What Is A Succulent?
A succulent is a plant that produces flowers or fruit. There are many kinds of plants that produce these things, but there are only two types of succulents, those with petals and those without. Most people think of lilies and roses as examples of both types, but they’re not true succulents! They’re actually dioecious (male and female) varieties of the same species. For example, daisies are true succulents, while tulips are dioecious.
The other type of succulent is called a bromeliad. These plants have small leaves and stems that grow from one flower cluster rather than multiple ones like most succulents do. Bromelias are commonly grown indoors because they don’t require much care and their foliage is easy to work with.
There’s another kind of succulent called a fern, which is actually a group of related plants known collectively as the fern family. These include such familiar garden favorites as sunflowers, chrysanthemums, and pansies.
What Succulents Are Found In The Desert?
The short answer is none. That’s because succulent plants store water in their leaves, stems, or roots. Since there’s not a lot of rainfall in the desert, succulents would quickly wither and die if they grew there. They’re much better suited to grow in areas that get more precipitation or where it doesn’t rain very often such as the coastal regions or mountain crests.
However, that doesn’t mean you can’t grow succulent plants in your desert garden. In fact, many of the cacti and other succulents people grow in their gardens are native to desert regions. In fact, many aren’t even succulents at all!
There are a lot of things that make a plant a succulent, not just how much water it stores in its leaves, stems, and roots. As long as a plant has some of these qualities, it can be considered succulent.
Part of the reason for the misconception that succulents don’t grow in desert regions is because as a general rule, cacti are not actually succulents. While they’re related, the difference is that cacti store water in their stems and only have tiny bits in their leaves. Because of this, cacti can survive in rainfall as infrequent as once every two years!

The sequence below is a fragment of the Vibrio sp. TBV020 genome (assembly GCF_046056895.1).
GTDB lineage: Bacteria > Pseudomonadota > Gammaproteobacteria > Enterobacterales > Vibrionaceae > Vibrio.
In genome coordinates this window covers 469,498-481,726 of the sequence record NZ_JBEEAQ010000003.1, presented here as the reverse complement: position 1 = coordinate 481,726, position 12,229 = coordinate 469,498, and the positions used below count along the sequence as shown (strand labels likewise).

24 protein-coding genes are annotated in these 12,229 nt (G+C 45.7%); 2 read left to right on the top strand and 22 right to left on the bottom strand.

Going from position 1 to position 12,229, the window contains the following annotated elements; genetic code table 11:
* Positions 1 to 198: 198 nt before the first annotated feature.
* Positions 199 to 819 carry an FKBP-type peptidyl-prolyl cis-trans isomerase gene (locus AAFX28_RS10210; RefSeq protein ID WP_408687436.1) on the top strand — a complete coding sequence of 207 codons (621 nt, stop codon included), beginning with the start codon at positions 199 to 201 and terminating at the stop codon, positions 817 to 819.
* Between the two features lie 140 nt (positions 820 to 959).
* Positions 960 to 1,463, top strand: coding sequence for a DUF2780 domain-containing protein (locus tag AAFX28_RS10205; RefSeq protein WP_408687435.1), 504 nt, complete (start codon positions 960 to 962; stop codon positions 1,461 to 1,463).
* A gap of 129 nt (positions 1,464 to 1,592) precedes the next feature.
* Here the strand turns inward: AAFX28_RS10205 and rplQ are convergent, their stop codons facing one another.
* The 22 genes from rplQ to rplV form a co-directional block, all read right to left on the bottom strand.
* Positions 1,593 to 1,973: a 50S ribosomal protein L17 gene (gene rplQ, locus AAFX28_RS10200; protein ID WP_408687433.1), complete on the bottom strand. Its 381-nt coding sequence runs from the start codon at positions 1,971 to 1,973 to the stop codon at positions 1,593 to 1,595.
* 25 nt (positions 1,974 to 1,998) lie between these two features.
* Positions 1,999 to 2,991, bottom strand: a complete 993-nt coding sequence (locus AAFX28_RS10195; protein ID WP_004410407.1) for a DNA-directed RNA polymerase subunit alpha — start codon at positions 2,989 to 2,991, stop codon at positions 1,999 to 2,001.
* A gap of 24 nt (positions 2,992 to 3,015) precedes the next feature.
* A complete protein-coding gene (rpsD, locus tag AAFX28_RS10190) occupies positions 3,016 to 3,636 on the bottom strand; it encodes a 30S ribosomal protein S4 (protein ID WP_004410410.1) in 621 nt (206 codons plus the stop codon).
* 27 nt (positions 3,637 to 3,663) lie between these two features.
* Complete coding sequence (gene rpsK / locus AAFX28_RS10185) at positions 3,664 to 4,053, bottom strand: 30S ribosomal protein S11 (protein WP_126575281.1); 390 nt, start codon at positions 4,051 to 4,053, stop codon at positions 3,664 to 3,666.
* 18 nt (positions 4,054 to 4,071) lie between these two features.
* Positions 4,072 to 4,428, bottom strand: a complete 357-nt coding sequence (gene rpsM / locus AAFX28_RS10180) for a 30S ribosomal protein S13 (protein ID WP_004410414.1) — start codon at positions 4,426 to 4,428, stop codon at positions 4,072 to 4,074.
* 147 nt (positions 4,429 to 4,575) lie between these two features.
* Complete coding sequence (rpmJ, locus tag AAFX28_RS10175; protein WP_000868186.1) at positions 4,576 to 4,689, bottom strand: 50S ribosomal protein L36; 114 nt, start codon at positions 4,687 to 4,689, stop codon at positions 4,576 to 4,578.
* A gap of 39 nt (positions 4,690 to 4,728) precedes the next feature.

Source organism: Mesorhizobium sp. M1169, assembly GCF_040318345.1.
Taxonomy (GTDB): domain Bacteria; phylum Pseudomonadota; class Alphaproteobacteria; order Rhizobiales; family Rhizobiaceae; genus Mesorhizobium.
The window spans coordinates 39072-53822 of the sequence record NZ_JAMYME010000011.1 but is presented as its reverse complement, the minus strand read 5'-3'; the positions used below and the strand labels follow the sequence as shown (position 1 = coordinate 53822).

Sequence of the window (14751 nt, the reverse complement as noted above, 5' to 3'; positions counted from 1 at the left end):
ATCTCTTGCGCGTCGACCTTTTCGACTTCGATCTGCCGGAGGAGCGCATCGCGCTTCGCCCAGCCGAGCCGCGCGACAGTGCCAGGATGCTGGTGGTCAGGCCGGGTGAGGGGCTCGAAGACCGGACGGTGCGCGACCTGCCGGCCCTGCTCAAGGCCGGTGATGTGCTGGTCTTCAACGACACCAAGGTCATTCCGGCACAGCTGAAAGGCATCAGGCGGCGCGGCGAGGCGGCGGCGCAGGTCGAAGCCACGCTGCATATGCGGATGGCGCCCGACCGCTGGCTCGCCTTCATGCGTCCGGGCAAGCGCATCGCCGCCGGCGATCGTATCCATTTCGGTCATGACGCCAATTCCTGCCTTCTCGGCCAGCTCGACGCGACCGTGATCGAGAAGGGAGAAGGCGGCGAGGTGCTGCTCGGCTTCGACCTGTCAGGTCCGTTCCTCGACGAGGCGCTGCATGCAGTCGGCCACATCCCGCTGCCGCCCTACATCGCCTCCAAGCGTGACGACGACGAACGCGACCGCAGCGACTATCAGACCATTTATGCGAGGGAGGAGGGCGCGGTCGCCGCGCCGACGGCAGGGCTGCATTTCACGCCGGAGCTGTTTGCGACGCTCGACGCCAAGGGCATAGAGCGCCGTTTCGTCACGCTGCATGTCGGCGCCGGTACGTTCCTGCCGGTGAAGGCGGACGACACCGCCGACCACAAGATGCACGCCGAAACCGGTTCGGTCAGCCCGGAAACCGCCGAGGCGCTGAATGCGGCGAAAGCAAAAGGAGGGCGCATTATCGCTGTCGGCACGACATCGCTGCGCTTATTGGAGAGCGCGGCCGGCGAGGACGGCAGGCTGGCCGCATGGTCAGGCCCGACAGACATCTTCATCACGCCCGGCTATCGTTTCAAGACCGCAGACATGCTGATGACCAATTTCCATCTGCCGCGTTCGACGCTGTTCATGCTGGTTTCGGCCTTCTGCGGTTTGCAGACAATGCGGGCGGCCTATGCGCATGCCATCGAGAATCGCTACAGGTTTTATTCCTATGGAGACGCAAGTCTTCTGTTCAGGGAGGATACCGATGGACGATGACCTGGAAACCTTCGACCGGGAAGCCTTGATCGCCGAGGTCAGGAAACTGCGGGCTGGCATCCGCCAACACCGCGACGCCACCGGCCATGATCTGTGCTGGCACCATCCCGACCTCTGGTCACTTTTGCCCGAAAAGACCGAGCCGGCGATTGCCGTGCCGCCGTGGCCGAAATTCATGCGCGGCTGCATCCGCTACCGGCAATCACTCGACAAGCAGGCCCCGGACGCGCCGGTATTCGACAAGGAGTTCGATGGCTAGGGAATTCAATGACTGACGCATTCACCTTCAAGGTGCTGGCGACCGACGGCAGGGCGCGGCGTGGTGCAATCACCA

What Are Some Other Plant Types That Are Found In The Desert?
Most plants that grow in the desert are what you’d expect. They’re all kinds of different cacti, along with some types of small shrubs and other low-lying plants. There are a few trees that grow in very specific regions, but most of the trees you’ll find in the desert are much smaller and don’t even have leaves, like the Saguaro cactus.
Desert plants also have to have some very unique ways of gathering food, storing water, and protecting themselves from the sun. For example, the barrel cactus has small needles that grow along its edges. It gathers moisture from the air and whatever rain does fall and stores it until it’s enough to sustain the plant. It can also close its pores to prevent too much water from entering so it doesn’t drown itself!
Other plants have small tentacles that pull in dust and pollen from the air to be used as food. Of course there are also the more familiar methods of photosynthesis solar panels gather light and use it to create sugars, as well as storage tanks like the roots of a tree.
What Makes A Plant A Cactus?
While many people consider all succulents to be cacti, this isn’t always true. Cacti are a very specific kind of succulent, and grow differently from other succulents. While most succulents start off as a ball or teardrop shape with soft skin and slowly grow into their permanent shape, cacti start off as they will look when they grow up.